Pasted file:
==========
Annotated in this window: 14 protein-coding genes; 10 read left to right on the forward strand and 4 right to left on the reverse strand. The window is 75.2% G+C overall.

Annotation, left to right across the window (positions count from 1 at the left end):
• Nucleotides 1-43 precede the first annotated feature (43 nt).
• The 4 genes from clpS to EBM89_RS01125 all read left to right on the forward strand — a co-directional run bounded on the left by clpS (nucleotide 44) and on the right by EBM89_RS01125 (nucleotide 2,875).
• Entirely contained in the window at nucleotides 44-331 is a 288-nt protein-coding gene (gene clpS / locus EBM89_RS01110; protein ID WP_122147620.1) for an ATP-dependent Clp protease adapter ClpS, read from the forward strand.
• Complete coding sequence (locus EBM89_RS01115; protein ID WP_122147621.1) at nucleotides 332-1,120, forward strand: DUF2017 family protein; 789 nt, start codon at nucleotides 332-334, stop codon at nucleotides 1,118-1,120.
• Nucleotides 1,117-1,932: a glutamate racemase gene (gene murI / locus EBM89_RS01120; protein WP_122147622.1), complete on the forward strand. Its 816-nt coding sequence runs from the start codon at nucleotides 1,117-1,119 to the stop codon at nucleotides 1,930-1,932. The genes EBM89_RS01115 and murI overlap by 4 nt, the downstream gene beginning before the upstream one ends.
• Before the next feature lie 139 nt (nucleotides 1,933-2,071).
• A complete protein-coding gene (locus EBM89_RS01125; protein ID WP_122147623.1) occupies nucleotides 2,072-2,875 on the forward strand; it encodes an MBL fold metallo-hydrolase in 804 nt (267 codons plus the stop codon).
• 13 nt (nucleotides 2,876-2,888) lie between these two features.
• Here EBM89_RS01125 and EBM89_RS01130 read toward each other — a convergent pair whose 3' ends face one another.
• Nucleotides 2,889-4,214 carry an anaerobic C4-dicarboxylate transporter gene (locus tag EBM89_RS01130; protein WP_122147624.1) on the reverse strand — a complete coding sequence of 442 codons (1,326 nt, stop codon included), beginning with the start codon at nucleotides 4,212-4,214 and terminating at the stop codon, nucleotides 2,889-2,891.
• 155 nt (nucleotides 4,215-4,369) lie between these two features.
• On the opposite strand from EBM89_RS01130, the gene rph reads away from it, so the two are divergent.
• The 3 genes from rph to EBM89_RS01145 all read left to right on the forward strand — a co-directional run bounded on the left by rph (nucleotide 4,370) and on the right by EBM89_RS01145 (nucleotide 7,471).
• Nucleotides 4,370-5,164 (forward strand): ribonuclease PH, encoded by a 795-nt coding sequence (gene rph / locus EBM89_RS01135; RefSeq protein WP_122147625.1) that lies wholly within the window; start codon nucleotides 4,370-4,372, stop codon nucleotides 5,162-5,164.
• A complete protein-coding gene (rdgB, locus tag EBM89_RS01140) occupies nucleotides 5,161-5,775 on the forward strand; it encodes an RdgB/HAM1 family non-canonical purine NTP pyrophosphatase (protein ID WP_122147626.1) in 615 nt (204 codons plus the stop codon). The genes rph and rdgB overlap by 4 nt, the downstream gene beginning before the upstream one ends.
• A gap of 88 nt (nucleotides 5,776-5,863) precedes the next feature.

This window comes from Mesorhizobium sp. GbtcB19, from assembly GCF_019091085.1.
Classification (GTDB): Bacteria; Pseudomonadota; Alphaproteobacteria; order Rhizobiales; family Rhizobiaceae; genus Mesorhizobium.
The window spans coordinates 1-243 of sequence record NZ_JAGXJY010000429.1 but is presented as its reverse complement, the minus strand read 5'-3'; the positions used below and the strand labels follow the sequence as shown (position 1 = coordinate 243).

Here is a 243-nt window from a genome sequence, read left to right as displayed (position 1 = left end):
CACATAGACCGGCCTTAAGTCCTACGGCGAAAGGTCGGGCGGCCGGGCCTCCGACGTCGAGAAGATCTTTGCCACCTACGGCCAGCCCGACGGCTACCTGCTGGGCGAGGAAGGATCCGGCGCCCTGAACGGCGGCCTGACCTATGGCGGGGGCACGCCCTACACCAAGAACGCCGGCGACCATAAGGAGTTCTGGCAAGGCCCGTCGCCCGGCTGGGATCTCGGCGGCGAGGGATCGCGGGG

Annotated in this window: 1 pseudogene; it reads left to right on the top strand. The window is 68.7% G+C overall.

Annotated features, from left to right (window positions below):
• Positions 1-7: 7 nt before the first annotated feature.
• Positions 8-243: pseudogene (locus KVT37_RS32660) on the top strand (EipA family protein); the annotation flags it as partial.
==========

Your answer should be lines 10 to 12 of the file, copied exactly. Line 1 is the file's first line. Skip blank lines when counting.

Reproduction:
• 13 nt (nucleotides 2,876-2,888) lie between these two features.
• Here EBM89_RS01125 and EBM89_RS01130 read toward each other — a convergent pair whose 3' ends face one another.
• Nucleotides 2,889-4,214 carry an anaerobic C4-dicarboxylate transporter gene (locus tag EBM89_RS01130; protein WP_122147624.1) on the reverse strand — a complete coding sequence of 442 codons (1,326 nt, stop codon included), beginning with the start codon at nucleotides 4,212-4,214 and terminating at the stop codon, nucleotides 2,889-2,891.